Beach sound effects (waves, seagulls, etc.), were dubbed in after the recording. Steve Cropper explained why: "I played acoustic guitar on the session and there are some outtakes on the record where you can hear Otis clowning around with seagulls - he was always kind of a funny jokester in the studio and he was going 'caw, caw, caw.' That was where I got the idea of getting the seagull sounds. I went over to the soundtrack library at Pepper Records - a jingle company - and I got one of their sound effect records. I got the seagulls and the waves and I made a little tape loop on a two-track machine. I ran that as I mixed the record - I would bring them up and down in the holds. And I overdubbed the guitar. We were cutting on 4-track in those days - we had moved up from mono and stereo and up to big ol' 4-tracks, so we had a lot of tracks to work with. So we had 6-tracks because I had the 2-track going on one side with seagulls and one side with waves. I got that record mixed and got it off to Atlantic and it came out."
He added: "The licks that I overdubbed on 'Dock Of The Bay,' I don't know if there was anything really special about them except that that was probably as high a position as I've ever played those licks when I did it. I was trying to get something that felt like seagulls - that real high thing. So, I was playing some high licks that were not necessarily imitating seagulls but the thought of seagulls being really high. I was trying to get something a little moody like that."
Redding recorded this with Booker T. & the MG's, the house band for Stax Records. They played with all the Stax artists, including Wilson Pickett, Sam & Dave, and Albert King, and had a hit on their own with "Green Onions
" in 1962.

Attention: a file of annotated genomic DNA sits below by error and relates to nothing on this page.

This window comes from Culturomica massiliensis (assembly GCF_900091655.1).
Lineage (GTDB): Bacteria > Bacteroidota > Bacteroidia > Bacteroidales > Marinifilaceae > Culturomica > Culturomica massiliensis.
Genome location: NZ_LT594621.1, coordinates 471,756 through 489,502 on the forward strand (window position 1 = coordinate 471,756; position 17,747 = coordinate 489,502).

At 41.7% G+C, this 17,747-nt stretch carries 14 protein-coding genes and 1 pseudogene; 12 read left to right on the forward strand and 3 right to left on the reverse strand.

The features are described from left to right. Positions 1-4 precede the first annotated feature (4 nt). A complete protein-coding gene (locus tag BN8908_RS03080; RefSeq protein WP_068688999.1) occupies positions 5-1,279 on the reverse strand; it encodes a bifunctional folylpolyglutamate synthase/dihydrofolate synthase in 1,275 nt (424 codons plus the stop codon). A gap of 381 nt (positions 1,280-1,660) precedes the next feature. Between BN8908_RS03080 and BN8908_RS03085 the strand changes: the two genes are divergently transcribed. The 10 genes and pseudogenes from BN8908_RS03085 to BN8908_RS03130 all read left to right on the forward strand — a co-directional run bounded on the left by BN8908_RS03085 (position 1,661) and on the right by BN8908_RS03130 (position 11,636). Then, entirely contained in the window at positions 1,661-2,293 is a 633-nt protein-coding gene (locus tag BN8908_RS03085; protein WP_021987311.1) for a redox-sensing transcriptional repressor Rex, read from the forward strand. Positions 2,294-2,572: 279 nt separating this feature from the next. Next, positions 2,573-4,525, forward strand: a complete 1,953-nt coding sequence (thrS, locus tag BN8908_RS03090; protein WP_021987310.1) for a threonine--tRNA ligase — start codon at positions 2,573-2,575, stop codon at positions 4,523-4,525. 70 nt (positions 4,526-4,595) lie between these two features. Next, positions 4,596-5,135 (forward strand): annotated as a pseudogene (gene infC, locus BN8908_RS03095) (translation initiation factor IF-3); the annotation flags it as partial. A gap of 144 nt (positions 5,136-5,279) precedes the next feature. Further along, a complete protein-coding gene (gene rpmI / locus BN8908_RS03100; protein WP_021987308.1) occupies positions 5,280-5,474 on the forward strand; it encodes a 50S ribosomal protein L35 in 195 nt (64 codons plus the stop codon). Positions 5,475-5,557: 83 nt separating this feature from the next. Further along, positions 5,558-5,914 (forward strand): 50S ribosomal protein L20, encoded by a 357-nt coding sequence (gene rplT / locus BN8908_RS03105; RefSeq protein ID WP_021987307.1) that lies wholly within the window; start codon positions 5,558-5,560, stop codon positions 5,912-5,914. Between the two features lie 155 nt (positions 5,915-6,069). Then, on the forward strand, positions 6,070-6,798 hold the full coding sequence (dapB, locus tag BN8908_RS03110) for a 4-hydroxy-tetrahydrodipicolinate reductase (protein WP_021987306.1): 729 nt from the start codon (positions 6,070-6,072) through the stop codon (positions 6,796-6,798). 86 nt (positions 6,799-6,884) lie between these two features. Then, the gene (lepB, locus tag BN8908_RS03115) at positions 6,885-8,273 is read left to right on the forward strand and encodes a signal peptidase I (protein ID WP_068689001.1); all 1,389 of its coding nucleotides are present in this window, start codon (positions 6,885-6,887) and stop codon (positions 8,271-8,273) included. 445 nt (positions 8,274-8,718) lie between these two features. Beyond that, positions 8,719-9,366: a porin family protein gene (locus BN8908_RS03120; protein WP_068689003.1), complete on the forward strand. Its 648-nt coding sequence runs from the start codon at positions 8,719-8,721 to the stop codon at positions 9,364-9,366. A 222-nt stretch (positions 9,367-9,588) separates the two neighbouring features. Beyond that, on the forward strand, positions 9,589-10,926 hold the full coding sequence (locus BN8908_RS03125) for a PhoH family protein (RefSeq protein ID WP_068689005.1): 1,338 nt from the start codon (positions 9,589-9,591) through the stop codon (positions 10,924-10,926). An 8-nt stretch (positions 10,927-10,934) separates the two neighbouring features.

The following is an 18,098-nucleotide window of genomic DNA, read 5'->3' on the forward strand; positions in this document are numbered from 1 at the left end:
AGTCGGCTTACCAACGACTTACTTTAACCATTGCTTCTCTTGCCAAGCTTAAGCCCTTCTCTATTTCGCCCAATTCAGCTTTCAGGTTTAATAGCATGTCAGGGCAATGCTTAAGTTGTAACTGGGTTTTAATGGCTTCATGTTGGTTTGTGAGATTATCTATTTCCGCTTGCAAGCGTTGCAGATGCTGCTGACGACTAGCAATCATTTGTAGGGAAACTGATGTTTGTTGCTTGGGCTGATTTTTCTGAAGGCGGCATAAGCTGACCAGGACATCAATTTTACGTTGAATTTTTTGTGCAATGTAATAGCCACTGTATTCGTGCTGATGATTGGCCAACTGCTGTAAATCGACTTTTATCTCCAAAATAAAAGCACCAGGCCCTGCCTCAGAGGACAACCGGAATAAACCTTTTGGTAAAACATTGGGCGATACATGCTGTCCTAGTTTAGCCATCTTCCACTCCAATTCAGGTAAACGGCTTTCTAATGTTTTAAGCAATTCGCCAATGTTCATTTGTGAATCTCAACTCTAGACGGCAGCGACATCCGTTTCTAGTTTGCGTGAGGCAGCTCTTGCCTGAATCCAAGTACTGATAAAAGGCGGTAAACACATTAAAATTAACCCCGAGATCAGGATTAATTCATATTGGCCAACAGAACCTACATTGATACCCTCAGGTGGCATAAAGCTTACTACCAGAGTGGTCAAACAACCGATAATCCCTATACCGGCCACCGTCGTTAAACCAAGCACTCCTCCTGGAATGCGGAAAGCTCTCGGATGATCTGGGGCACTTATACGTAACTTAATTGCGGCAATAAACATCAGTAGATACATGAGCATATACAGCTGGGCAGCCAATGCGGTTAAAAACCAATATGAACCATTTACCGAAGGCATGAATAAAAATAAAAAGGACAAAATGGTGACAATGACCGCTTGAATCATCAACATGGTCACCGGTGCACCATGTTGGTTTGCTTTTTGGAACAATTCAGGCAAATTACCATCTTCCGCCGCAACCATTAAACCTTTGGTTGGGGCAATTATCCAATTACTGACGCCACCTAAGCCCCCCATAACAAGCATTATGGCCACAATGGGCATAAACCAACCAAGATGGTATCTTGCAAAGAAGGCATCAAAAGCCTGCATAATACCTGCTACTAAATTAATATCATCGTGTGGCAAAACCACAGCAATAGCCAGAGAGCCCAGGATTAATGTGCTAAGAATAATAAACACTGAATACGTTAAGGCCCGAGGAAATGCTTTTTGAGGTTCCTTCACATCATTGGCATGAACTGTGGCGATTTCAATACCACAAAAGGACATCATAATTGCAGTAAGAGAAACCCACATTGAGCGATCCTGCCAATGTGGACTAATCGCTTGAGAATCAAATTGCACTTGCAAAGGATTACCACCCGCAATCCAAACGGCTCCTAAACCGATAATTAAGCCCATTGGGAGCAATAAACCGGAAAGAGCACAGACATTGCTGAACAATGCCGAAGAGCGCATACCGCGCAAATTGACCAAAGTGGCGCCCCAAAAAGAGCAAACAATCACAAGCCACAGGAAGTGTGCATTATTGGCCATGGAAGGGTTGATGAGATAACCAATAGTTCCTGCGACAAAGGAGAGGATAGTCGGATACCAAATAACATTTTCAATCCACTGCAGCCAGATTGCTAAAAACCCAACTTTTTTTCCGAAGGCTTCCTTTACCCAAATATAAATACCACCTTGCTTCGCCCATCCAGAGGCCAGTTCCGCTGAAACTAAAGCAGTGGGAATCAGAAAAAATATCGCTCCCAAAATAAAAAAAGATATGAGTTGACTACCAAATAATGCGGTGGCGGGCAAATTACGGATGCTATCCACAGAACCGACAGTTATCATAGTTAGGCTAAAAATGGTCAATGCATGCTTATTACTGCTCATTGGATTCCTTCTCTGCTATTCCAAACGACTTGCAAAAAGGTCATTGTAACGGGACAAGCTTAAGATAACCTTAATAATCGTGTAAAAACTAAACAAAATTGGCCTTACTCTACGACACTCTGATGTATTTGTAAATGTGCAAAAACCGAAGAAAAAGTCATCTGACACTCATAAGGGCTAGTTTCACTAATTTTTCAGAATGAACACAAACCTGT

In 1993, when the three remaining members of Booker T. & the MG's (Steve Cropper, Donald "Duck" Dunn, and Booker T. Jones), backed Neil Young on his tour, they ended each show with "Dock of the Bay."
Redding died five months before Martin Luther King, Jr. was shot in Memphis, where this was recorded. Amid the angry racial tensions, "Dock of the Bay" stood out as an integrated collaboration in a segregated city; Redding's co-writer/producer Steve Cropper was white, as was Donald "Duck" Dunn, who played bass on the track.
The plan was to use background singers on this track, possibly the Staple Singers, but when Redding died there was no time for that.
The ships that roll in, then roll away again, are the ferries that go back and forth between Oakland and San Francisco, often stopping in Sausalito.
Booker T. & the MG's were on tour when they found out about Redding's death. They were in an Indiana airport with their flight delayed because of snow when one of their members called the Stax office and got the horrific news. When they returned to Memphis, Steve Cropper mixed the song for release. He said it was "maybe the toughest thing I've ever done." Redding's body had not even been recovered when Cropper finished the song.
Redding started to compose this song while he was recovering from surgery removing polyps from his vocal cords. The doctors told him not to sing or talk for six weeks after the operation.